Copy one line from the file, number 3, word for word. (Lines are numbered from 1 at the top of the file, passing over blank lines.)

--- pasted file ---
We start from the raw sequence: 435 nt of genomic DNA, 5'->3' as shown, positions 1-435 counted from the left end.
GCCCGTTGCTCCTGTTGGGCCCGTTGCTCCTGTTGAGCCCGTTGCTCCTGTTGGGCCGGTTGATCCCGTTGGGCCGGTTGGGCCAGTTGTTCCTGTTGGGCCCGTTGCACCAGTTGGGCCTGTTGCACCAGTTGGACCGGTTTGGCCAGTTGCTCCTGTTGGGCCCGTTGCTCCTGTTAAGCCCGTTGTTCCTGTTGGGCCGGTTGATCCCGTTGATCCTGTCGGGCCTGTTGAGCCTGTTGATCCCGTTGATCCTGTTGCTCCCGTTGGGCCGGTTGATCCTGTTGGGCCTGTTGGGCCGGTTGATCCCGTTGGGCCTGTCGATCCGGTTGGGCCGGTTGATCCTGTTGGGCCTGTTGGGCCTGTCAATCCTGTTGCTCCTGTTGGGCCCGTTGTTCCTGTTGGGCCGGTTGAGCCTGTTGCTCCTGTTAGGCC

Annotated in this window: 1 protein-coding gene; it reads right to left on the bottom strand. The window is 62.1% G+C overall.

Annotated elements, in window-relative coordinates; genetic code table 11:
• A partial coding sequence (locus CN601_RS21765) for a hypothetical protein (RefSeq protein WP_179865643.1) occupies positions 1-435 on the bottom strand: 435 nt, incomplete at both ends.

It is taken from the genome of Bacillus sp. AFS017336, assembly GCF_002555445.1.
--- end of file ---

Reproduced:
Annotated in this window: 1 protein-coding gene; it reads right to left on the bottom strand. The window is 62.1% G+C overall.